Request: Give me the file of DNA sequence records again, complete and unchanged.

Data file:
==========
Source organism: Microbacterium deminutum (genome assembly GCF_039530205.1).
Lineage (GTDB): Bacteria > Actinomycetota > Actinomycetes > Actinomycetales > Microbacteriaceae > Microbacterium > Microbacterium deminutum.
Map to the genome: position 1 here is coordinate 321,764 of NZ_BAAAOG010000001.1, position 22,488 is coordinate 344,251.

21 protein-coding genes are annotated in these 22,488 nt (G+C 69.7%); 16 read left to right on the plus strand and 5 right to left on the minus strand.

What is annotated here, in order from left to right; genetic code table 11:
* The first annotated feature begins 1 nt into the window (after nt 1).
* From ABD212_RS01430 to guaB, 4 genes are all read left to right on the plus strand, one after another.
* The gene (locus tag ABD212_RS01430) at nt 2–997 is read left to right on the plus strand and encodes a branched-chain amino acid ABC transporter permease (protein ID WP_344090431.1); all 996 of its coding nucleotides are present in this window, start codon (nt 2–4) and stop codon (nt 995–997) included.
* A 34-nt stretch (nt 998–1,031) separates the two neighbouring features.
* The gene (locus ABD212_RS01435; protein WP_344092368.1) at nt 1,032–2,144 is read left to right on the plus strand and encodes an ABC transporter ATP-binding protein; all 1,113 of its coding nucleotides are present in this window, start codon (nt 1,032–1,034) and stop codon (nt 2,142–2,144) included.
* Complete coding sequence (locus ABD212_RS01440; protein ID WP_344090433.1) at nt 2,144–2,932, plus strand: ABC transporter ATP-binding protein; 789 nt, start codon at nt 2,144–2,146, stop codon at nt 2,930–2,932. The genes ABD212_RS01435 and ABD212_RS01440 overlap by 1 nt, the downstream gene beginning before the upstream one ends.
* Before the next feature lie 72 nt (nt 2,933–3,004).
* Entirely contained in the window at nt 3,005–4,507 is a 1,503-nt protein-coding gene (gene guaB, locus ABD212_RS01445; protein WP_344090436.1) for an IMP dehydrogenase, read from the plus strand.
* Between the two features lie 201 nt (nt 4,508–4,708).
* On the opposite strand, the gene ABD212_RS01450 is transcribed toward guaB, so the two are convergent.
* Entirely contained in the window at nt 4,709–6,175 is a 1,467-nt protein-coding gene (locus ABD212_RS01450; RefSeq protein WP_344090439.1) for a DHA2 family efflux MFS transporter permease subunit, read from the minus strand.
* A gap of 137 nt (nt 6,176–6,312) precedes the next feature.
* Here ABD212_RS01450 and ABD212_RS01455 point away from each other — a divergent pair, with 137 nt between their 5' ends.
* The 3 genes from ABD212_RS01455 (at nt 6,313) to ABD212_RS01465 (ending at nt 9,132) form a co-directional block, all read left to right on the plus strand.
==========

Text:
Source organism: Microbacterium deminutum (genome assembly GCF_039530205.1).
Lineage (GTDB): Bacteria > Actinomycetota > Actinomycetes > Actinomycetales > Microbacteriaceae > Microbacterium > Microbacterium deminutum.
Map to the genome: position 1 here is coordinate 321,764 of NZ_BAAAOG010000001.1, position 22,488 is coordinate 344,251.

21 protein-coding genes are annotated in these 22,488 nt (G+C 69.7%); 16 read left to right on the plus strand and 5 right to left on the minus strand.

What is annotated here, in order from left to right; genetic code table 11:
* The first annotated feature begins 1 nt into the window (after nt 1).
* From ABD212_RS01430 to guaB, 4 genes are all read left to right on the plus strand, one after another.
* The gene (locus tag ABD212_RS01430) at nt 2–997 is read left to right on the plus strand and encodes a branched-chain amino acid ABC transporter permease (protein ID WP_344090431.1); all 996 of its coding nucleotides are present in this window, start codon (nt 2–4) and stop codon (nt 995–997) included.
* A 34-nt stretch (nt 998–1,031) separates the two neighbouring features.
* The gene (locus ABD212_RS01435; protein WP_344092368.1) at nt 1,032–2,144 is read left to right on the plus strand and encodes an ABC transporter ATP-binding protein; all 1,113 of its coding nucleotides are present in this window, start codon (nt 1,032–1,034) and stop codon (nt 2,142–2,144) included.
* Complete coding sequence (locus ABD212_RS01440; protein ID WP_344090433.1) at nt 2,144–2,932, plus strand: ABC transporter ATP-binding protein; 789 nt, start codon at nt 2,144–2,146, stop codon at nt 2,930–2,932. The genes ABD212_RS01435 and ABD212_RS01440 overlap by 1 nt, the downstream gene beginning before the upstream one ends.
* Before the next feature lie 72 nt (nt 2,933–3,004).
* Entirely contained in the window at nt 3,005–4,507 is a 1,503-nt protein-coding gene (gene guaB, locus ABD212_RS01445; protein WP_344090436.1) for an IMP dehydrogenase, read from the plus strand.
* Between the two features lie 201 nt (nt 4,508–4,708).
* On the opposite strand, the gene ABD212_RS01450 is transcribed toward guaB, so the two are convergent.
* Entirely contained in the window at nt 4,709–6,175 is a 1,467-nt protein-coding gene (locus ABD212_RS01450; RefSeq protein WP_344090439.1) for a DHA2 family efflux MFS transporter permease subunit, read from the minus strand.
* A gap of 137 nt (nt 6,176–6,312) precedes the next feature.
* Here ABD212_RS01450 and ABD212_RS01455 point away from each other — a divergent pair, with 137 nt between their 5' ends.
* The 3 genes from ABD212_RS01455 (at nt 6,313) to ABD212_RS01465 (ending at nt 9,132) form a co-directional block, all read left to right on the plus strand.